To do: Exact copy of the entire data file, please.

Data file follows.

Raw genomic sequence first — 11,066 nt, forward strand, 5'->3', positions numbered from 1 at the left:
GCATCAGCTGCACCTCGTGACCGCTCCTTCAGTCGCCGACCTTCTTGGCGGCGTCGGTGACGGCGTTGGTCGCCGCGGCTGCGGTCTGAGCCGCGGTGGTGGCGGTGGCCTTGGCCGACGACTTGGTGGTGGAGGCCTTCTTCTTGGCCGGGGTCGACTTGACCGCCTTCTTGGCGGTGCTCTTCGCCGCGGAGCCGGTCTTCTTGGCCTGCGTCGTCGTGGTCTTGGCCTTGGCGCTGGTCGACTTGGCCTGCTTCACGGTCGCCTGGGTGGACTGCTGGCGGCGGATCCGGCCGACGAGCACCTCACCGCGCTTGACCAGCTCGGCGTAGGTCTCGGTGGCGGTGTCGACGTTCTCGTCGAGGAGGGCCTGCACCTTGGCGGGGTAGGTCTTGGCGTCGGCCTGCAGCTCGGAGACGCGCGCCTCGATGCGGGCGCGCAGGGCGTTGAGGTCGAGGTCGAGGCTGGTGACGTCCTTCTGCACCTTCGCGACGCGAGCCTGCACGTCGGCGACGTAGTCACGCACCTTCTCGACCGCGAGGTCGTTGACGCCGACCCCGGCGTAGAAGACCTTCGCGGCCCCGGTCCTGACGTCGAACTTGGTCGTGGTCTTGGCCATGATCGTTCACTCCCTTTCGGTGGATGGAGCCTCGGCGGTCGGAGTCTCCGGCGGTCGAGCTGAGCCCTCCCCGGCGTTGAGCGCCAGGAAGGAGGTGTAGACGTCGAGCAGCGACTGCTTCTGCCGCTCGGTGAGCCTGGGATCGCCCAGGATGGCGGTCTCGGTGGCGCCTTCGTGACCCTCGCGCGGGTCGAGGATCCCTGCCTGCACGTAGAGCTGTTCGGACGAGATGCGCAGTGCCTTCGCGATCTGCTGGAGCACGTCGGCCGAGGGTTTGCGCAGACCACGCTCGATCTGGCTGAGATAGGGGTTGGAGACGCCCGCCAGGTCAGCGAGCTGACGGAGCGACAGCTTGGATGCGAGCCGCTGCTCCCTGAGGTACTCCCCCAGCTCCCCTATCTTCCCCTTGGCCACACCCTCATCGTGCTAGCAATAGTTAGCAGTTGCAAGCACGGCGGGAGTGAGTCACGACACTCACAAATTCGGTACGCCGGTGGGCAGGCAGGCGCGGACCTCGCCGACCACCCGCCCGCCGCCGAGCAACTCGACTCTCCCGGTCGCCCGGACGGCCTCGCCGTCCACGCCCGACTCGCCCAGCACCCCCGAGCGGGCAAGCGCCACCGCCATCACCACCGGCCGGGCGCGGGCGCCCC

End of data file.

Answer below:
Raw genomic sequence first — 11,066 nt, forward strand, 5'->3', positions numbered from 1 at the left:
GCATCAGCTGCACCTCGTGACCGCTCCTTCAGTCGCCGACCTTCTTGGCGGCGTCGGTGACGGCGTTGGTCGCCGCGGCTGCGGTCTGAGCCGCGGTGGTGGCGGTGGCCTTGGCCGACGACTTGGTGGTGGAGGCCTTCTTCTTGGCCGGGGTCGACTTGACCGCCTTCTTGGCGGTGCTCTTCGCCGCGGAGCCGGTCTTCTTGGCCTGCGTCGTCGTGGTCTTGGCCTTGGCGCTGGTCGACTTGGCCTGCTTCACGGTCGCCTGGGTGGACTGCTGGCGGCGGATCCGGCCGACGAGCACCTCACCGCGCTTGACCAGCTCGGCGTAGGTCTCGGTGGCGGTGTCGACGTTCTCGTCGAGGAGGGCCTGCACCTTGGCGGGGTAGGTCTTGGCGTCGGCCTGCAGCTCGGAGACGCGCGCCTCGATGCGGGCGCGCAGGGCGTTGAGGTCGAGGTCGAGGCTGGTGACGTCCTTCTGCACCTTCGCGACGCGAGCCTGCACGTCGGCGACGTAGTCACGCACCTTCTCGACCGCGAGGTCGTTGACGCCGACCCCGGCGTAGAAGACCTTCGCGGCCCCGGTCCTGACGTCGAACTTGGTCGTGGTCTTGGCCATGATCGTTCACTCCCTTTCGGTGGATGGAGCCTCGGCGGTCGGAGTCTCCGGCGGTCGAGCTGAGCCCTCCCCGGCGTTGAGCGCCAGGAAGGAGGTGTAGACGTCGAGCAGCGACTGCTTCTGCCGCTCGGTGAGCCTGGGATCGCCCAGGATGGCGGTCTCGGTGGCGCCTTCGTGACCCTCGCGCGGGTCGAGGATCCCTGCCTGCACGTAGAGCTGTTCGGACGAGATGCGCAGTGCCTTCGCGATCTGCTGGAGCACGTCGGCCGAGGGTTTGCGCAGACCACGCTCGATCTGGCTGAGATAGGGGTTGGAGACGCCCGCCAGGTCAGCGAGCTGACGGAGCGACAGCTTGGATGCGAGCCGCTGCTCCCTGAGGTACTCCCCCAGCTCCCCTATCTTCCCCTTGGCCACACCCTCATCGTGCTAGCAATAGTTAGCAGTTGCAAGCACGGCGGGAGTGAGTCACGACACTCACAAATTCGGTACGCCGGTGGGCAGGCAGGCGCGGACCTCGCCGACCACCCGCCCGCCGCCGAGCAACTCGACTCTCCCGGTCGCCCGGACGGCCTCGCCGTCCACGCCCGACTCGCCCAGCACCCCCGAGCGGGCAAGCGCCACCGCCATCACCACCGGCCGGGCGCGGGCGCCCC